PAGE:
The day of the fair proved to be very very cold for early May, Whether it was just that, or that combined with the change of venue, we don’t know, but footfall seemed definitely down on previous years, and this was echoed in a reduction in the number of plants sold on the day. That said, it was a lovely event as always, with lots of nice people to meet and talk to.
And one very special surprise – this year Paddock Plants took the prize for the best-presented plant stall! Andy McIndoe, Managing Director of Hilliers, who judged the award, put it down to our showing an interesting range of plant material, beautifully presented and well labelled. All of which is pretty ironic in view of the fact that Rob had been going round after setting up boasting about how little thought he put into the process compared to colleagues from other nurseries. But talent will out, we suppose ……
Luckily there was a lot less to carry off the site than there had been to carry on, but nevertheless the arms gained a few more millimetres in length. Let’s hope conditions are drier next year, when we will enjoy the benefit of a free pitch, thanks to our win this year.
Rob & Joanna – June 2012
A couple of years ago we were contacted by an alpines enthusiast who asked if we could identify a black-flowered Pulsatilla that had come into his possession. We can’t remember the precise details now, but the background led us to believe the plant in question was Pulsatilla rubra ssp hispanica, a native of the Pyrenees. The gentleman in question was later kind enough to bring us, when he passed through the Southampton area, 3 seedlings of said plant.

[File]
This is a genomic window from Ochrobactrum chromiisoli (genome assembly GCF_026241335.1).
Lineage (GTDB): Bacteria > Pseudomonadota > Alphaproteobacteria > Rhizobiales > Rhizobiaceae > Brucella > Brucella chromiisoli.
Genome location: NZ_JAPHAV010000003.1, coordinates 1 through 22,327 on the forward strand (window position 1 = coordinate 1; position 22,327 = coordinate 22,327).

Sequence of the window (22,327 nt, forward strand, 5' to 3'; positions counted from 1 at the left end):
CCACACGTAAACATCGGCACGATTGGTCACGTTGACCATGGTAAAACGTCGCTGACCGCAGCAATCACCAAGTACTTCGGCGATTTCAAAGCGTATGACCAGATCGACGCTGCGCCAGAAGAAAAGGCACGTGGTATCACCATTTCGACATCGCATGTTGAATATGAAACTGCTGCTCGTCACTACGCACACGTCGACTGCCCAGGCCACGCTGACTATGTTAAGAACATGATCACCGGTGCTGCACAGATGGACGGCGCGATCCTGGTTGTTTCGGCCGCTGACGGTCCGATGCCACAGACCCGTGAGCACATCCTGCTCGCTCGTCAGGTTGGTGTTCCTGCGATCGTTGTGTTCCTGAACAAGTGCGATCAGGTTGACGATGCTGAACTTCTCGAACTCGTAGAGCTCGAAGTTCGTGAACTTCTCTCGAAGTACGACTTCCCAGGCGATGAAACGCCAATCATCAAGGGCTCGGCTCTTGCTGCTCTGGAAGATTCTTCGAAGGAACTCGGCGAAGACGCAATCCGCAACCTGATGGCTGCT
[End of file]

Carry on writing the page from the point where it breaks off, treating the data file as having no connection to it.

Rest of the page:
Sadly, we lost one of these, but the remaining two plants grew on strongly in one of our greenhouses. A little while back, we noticed that one of them had produced two buds, and since then we have been observing them with increasing levels of excitement as the flowers prepared to open. And today was the day when the flowers opened fully to reveal their true splendour, with petals dark as a starless midnight. They are, it has to be said, absolutely stunning, an opinion that seemed to be echoed by those nice people on Twitter, when we shared our little beauty there.
The next step, we suppose, is to find a way of increasing our rather meagre stock of these lovely little plants, whether that be by seed or by root cuttings. We will have a think about that once we have got over the thrill of seeing our little plant produce flowers of such intense loveliness.
Rob & Joanna – April 2012.
We have certainly experienced some extremes in terms of weather over the past month or two. Already those sweltering March days when we enjoyed temperatures of 20 plus degrees seem but a distant memory, as we look up to cold grey skies and dodge the heavy rain showers.
Some days ago we had epic thunderstorms that hurled down icy hailstones from the heavens and left the ground looking just as if it had snowed. All very exciting. But what was even more remarkable was the effect on a lot of our plants. We noticed markings on the leaves just as if they had been scratched by an army of plant-hating cats, then after a couple of days cracks developed in the leaves along the lines so created.
A wide range of plants were affected by the hailstorm, but the poor Abutilon Vitifolium, with their large and not especially tough leaves, seem to have come off worst (see photo for the evidence!). They will need some TLC and better weather to get back to their full splendour, poor things.
And other plants less dramatically affected will bear the scars for a while, we suppose. Oh well. All part of the rich and diverse experience of growing plants in the British climate.
Rob & Joanna – April 2012.